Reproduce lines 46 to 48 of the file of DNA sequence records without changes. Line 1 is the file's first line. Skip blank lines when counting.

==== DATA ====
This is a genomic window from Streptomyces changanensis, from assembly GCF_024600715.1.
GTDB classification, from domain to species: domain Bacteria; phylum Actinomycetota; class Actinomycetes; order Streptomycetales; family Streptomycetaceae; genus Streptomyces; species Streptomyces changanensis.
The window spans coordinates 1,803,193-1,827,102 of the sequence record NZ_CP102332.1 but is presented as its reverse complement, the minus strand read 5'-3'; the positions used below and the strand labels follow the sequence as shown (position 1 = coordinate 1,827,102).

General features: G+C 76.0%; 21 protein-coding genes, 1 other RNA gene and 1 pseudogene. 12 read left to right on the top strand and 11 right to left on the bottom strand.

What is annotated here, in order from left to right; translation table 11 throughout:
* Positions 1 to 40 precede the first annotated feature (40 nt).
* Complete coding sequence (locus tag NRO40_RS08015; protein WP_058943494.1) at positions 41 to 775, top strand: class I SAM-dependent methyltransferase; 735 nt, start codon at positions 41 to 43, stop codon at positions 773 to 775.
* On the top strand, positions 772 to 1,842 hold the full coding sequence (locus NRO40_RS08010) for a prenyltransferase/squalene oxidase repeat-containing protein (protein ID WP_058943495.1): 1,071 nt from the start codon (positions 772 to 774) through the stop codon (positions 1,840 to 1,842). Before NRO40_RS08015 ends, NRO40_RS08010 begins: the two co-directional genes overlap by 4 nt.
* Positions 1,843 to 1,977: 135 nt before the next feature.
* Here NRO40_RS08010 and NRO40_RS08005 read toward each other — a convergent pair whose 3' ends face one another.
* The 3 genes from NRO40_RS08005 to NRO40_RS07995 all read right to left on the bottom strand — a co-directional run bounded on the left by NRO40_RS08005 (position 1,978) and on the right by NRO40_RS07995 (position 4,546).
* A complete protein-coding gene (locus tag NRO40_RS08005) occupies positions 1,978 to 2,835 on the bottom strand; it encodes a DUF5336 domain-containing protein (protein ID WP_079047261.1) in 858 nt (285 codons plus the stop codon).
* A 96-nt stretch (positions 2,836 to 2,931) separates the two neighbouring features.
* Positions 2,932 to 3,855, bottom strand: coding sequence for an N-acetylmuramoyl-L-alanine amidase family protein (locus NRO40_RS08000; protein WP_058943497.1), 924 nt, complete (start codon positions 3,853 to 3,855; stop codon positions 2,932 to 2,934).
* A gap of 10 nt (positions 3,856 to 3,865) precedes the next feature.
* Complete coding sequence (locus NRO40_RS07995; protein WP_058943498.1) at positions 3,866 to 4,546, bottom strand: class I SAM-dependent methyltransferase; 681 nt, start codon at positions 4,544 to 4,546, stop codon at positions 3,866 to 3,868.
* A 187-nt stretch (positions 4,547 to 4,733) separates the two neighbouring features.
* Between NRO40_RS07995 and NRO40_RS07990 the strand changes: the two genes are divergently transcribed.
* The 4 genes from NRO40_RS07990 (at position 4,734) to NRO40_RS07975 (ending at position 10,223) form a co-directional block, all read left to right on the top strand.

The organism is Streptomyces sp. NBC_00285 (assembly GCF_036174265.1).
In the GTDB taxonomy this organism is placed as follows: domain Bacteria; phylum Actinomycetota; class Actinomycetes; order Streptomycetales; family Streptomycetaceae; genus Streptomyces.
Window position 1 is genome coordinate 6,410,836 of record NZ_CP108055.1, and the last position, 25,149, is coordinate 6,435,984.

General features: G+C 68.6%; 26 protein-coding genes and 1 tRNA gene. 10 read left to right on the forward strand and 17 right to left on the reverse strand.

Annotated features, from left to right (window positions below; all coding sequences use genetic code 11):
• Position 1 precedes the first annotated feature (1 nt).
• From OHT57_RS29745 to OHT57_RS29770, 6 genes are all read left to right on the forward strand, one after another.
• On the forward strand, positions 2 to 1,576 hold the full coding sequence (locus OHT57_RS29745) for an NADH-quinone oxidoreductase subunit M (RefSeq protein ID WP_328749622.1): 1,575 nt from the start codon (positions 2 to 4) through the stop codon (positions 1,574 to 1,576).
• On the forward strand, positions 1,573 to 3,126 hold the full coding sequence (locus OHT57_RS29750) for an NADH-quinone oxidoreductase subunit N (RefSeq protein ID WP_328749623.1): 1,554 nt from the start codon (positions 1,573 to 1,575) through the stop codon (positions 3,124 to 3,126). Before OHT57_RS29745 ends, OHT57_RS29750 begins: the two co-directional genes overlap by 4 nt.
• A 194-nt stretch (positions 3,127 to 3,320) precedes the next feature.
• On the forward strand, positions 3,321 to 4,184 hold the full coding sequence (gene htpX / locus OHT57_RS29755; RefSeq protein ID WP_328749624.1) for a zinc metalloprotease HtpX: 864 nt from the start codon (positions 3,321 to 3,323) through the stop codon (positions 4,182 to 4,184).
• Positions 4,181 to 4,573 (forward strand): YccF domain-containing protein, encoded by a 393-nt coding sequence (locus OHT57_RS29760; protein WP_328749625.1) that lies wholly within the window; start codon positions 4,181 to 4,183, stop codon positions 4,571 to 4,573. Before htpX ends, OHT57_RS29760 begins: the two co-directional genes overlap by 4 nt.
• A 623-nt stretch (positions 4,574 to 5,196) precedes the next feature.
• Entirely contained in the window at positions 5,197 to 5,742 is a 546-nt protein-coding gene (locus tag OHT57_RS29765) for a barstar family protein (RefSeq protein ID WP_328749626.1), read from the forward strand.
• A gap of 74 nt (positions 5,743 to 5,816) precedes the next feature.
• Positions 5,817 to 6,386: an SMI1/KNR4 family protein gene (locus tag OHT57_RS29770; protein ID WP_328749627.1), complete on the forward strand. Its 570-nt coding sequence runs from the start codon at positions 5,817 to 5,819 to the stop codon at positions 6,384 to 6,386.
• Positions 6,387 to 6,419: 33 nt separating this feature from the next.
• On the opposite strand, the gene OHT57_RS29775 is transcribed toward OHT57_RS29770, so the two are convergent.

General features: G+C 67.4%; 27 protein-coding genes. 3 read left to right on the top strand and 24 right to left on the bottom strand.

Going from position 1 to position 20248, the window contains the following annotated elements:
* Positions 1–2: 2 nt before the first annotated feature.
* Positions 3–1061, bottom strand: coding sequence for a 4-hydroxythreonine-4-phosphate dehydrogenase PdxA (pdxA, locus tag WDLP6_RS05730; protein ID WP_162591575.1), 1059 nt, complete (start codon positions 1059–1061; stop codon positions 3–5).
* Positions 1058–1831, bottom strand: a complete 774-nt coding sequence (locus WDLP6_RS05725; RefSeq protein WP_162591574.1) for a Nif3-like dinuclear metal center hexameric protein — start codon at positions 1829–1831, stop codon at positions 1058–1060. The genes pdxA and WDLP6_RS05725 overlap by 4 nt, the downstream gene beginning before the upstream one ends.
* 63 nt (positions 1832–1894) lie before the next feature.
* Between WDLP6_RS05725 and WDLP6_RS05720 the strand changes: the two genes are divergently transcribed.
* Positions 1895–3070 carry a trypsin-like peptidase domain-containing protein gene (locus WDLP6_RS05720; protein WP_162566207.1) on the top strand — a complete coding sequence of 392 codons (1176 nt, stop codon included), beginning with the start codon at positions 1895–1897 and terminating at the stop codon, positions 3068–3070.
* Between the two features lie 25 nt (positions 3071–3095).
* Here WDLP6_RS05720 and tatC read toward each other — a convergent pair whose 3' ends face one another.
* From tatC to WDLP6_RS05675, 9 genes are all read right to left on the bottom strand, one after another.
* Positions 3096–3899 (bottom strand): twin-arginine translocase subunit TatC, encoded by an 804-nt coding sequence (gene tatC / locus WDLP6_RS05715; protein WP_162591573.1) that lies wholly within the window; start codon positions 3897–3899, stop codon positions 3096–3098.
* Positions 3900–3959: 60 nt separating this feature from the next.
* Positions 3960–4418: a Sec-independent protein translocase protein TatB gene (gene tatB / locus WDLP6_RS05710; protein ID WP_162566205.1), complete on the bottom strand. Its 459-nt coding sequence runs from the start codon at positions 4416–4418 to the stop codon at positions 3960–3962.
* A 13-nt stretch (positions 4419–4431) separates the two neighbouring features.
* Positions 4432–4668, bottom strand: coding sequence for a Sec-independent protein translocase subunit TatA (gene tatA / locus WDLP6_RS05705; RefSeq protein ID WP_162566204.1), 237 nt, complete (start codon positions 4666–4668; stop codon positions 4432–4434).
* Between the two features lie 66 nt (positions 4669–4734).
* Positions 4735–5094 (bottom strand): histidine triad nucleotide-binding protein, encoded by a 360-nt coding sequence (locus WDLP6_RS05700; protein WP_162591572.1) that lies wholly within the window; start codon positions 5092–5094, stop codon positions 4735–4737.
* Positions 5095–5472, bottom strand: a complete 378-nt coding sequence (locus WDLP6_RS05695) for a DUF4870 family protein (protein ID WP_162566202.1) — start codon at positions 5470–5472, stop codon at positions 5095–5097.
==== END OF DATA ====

* Between the two features lie 25 nt (positions 3071–3095).
* Here WDLP6_RS05720 and tatC read toward each other — a convergent pair whose 3' ends face one another.
* From tatC to WDLP6_RS05675, 9 genes are all read right to left on the bottom strand, one after another.